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Psychology is taught at A Level as an option.

Psychology is the scientific study of the mind and behaviour. Students wishing to study Psychology need to be curious about both typical and atypical behaviour.

Psychology seeks to understand the mind and behaviour through experimentation and observation. Its scope includes questions like what causes schizophrenia? What motivations underlie our behaviour? Why do we dream? And how do we treat disorders?

The skills that are developed by studying Psychology include analytical and evaluative skills and communication skills of reading, writing, speaking and listening.

The wide range of skills that are developed throughout A Level Psychology will be useful in other A Level subjects including Sociology, English, Biology, History, Government & Politics, as well as Chemistry.

Exam Boards:

A Level Psychology: AQA

Statement of Intent

We understand the importance of providing a rich and varied curriculum for our students in Psychology; linking to the second of the school’s four strategic cornerstones. We use the prescribed curriculum from AQA A-Level Psychology, as it provides students with an ambitious level of challenge. It was purposefully designed to equip students with the core skills necessary to strive beyond Sixth Form; these include research, literacy, numeracy, oracy and analytical skills. It also presents students with the opportunity to explore varying perspectives and approaches that underpin the core explanations of the human mind and behaviour, often exhibited within our society. We have a thorough understanding of pedagogy within our department, to ensure our very specialist subject knowledge, which is not addressed as a formal subject in KS1, 2 or 3 is accessible to our students from year 12. The effectiveness of our pedagogical skills is evidenced by our students’ ability to make strong links and connections between their subject knowledge and current affairs. In addition to this, our department uses the curriculum to empower students to recognise their own skills and abilities. With strong enrichment opportunities widely accessible to students, we are able to signpost students to resources and master-classes that help to solidify their post-16 aspirations. It is hoped that this curriculum will equip students with the transferable skills needed to thrive beyond Sixth Form, and effectively navigate themselves in society as articulate and active citizens who uphold and internalise British values.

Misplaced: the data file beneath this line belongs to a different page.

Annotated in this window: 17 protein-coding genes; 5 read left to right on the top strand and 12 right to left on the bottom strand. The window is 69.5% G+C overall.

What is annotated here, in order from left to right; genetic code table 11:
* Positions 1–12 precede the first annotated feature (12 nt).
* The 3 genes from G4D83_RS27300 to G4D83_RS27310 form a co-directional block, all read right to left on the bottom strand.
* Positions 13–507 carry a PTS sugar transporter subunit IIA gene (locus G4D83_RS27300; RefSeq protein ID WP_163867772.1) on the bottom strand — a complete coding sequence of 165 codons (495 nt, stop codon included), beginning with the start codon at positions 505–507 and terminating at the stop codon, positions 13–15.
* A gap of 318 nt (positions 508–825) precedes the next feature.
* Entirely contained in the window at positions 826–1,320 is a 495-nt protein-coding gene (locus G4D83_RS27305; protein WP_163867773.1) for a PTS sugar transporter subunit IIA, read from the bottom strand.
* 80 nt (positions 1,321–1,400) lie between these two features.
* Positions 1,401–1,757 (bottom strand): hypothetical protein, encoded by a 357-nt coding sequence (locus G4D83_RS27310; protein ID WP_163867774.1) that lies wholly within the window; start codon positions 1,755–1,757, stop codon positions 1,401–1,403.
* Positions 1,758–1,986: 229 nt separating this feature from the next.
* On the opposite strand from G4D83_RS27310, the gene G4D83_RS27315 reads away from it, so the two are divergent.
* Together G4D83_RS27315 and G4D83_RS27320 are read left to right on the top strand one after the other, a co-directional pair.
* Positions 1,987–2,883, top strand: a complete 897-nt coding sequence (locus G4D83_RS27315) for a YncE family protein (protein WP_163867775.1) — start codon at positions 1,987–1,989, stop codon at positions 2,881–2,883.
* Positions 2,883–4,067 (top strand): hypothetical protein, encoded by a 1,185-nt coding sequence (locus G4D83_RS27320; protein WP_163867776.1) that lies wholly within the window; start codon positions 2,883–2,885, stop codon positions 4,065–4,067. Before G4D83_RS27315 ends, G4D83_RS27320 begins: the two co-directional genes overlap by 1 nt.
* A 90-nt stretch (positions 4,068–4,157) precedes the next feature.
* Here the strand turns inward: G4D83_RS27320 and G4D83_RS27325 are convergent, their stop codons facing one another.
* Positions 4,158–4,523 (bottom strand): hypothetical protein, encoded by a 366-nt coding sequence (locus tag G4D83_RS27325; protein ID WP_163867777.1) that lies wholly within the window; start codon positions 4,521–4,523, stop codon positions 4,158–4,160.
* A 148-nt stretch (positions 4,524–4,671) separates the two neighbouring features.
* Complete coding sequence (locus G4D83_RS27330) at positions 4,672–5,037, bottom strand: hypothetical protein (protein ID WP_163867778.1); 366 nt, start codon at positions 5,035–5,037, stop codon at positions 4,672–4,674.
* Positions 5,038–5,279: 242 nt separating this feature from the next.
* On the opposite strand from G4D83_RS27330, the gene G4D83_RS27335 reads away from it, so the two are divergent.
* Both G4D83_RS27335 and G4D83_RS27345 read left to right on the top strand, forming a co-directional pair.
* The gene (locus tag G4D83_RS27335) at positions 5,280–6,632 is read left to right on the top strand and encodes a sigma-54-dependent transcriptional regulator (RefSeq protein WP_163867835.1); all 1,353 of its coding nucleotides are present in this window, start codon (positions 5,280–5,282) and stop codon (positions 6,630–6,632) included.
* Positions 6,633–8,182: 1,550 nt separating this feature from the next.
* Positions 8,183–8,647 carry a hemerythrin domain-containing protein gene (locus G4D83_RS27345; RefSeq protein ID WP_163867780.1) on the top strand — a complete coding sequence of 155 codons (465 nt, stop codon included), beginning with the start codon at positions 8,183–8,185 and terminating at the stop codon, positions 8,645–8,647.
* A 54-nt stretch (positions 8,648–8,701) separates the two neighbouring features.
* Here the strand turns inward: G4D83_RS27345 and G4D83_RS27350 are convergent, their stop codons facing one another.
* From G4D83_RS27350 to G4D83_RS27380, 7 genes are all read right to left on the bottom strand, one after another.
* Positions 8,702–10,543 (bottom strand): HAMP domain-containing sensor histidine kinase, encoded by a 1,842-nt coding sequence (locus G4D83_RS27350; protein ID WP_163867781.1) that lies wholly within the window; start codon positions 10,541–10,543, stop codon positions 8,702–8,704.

The scope of all topics taught in Psychology are extensive and strongly relatable to real-life. The compulsory content on the AQA Psychology specification includes the topics of Biopsychology, Approaches, Issues & Debates and Research Methods. The Approaches topic is purposefully covered at the beginning of Year 12, as it runs a central theme throughout the course and therefore a depth of understanding is crucial for student accessibility to subsequent topics. Research Methods is taught throughout the course and a method of interleaving is used as a means to re-visit research method concepts that effectively link to the sub-topics covered. For example, Observational methods would be re-visited when exploring the Strange Situation study that is covered within the attachment topic.

Relationships, Schizophrenia and Forensic Psychology are the optional topics we choose to cover. Forensic Psychology topic was selected, as it is provides students with a strong foundation to develop their research method skills, as well as to enhance their understanding of the core psychological approaches that permeate all exam papers. The Relationships topic had been chosen, is it challenges our students’ understanding of the world and serves to achieve our aim of broadening our students’ understanding of diversity in society. All topics chosen link well to tolerance and acceptance of the differing attitudes and beliefs within our society.

Students are encouraged to broaden their understanding of Psychology through various means; such as engaging with current affairs, reading a combination of research journals and perusing in the Psychology Review magazine; all of which are readily available for students in the Sixth Form library. The development of literacy skills are intrinsic to the content covered on this course. The use of subject specific, specialist terminology is consistently embedded within lessons to build upon student oracy, reading and writing skills. Understanding the mathematical requirements that are needed within research methods helps to ensure that students are consolidating the numeracy skills that they would have acquired from KS3 and 4 study, such as the drawing of graphs and understanding how to calculate measures of central tendency; bridging the gap between prior knowledge and the mathematical skills they are likely to encounter when studying for a Psychology undergraduate degree, such as the calculation of statistical analysis.

Psychology Learning Journeys

Learning Journeys

A Level
Year 12 & 13

Programme of Study

KS5 Psychology